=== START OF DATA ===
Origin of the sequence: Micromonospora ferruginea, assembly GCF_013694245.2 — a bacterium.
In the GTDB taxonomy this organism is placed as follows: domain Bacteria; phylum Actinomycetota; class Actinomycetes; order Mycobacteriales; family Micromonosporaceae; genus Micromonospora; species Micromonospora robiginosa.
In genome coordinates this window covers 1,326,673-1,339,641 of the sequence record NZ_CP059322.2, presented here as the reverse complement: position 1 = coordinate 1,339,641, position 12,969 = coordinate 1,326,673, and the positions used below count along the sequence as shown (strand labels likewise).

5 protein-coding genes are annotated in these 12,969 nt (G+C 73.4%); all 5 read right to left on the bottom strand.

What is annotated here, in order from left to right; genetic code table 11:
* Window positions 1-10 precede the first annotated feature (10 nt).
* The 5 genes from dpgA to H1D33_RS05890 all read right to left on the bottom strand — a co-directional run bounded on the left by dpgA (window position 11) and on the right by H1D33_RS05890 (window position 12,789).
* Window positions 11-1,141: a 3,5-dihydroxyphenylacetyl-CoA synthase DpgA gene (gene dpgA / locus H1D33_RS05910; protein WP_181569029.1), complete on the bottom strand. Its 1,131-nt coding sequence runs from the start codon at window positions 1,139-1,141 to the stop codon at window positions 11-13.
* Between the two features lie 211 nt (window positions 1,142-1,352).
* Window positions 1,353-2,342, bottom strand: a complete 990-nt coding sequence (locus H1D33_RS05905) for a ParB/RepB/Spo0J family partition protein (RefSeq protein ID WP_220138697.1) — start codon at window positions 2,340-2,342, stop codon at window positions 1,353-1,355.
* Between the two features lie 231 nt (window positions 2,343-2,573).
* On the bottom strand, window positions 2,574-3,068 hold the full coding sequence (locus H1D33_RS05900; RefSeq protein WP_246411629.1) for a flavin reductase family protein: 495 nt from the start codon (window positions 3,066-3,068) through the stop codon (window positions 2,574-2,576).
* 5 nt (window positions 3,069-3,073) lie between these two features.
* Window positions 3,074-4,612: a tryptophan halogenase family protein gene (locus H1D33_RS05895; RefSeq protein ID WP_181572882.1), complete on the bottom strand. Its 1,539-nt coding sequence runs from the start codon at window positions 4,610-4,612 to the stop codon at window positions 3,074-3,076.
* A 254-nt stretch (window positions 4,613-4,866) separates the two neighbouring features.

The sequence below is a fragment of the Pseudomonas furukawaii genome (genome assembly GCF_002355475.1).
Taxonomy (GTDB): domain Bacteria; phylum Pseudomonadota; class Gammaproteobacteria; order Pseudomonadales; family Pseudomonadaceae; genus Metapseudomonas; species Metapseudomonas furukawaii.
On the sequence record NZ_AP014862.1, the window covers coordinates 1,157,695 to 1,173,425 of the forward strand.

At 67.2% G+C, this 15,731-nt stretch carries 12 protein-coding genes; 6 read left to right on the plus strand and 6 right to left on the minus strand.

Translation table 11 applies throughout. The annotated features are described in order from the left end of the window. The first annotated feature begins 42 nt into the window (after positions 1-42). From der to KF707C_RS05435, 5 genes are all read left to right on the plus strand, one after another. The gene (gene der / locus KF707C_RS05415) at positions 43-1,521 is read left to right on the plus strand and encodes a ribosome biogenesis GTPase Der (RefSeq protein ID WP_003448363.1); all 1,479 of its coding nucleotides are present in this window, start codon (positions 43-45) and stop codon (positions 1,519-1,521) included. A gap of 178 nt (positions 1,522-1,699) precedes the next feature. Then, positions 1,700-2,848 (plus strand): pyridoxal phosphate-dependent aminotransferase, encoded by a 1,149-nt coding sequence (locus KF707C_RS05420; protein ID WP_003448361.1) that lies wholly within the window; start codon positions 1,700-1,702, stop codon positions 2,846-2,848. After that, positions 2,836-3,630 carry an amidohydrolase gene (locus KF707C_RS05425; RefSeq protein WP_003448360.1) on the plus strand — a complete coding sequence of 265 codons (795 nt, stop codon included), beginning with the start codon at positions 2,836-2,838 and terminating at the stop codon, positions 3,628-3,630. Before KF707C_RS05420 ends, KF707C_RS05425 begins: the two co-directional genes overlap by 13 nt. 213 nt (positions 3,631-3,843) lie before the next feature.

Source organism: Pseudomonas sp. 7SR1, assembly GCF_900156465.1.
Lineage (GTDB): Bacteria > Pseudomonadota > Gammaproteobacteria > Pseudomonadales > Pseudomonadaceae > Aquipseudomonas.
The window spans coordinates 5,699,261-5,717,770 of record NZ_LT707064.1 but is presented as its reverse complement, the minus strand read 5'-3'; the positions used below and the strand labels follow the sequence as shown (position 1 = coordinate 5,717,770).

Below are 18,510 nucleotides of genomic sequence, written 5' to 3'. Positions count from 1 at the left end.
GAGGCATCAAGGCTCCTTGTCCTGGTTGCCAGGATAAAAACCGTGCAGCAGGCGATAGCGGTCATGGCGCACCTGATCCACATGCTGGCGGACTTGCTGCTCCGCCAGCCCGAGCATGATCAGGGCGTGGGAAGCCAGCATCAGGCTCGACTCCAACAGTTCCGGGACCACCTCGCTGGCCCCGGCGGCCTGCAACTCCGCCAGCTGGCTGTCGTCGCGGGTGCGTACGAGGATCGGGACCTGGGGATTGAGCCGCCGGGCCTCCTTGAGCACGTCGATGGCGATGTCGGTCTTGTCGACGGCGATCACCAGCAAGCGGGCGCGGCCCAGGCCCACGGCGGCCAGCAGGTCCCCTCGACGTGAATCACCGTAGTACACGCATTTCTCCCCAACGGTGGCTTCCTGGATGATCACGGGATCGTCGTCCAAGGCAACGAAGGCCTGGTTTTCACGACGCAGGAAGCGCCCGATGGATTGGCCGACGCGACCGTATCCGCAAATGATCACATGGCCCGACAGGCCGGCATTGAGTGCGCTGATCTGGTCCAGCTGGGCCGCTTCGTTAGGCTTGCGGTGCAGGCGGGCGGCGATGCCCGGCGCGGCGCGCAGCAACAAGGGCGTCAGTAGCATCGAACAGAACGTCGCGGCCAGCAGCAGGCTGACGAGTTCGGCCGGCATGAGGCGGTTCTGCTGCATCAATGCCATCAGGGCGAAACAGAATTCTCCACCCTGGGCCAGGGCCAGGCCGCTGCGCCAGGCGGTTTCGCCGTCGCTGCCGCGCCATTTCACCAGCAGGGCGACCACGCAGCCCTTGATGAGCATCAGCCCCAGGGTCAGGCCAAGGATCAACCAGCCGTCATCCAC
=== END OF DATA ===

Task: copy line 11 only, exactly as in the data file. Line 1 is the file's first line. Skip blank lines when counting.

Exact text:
* Between the two features lie 231 nt (window positions 2,343-2,573).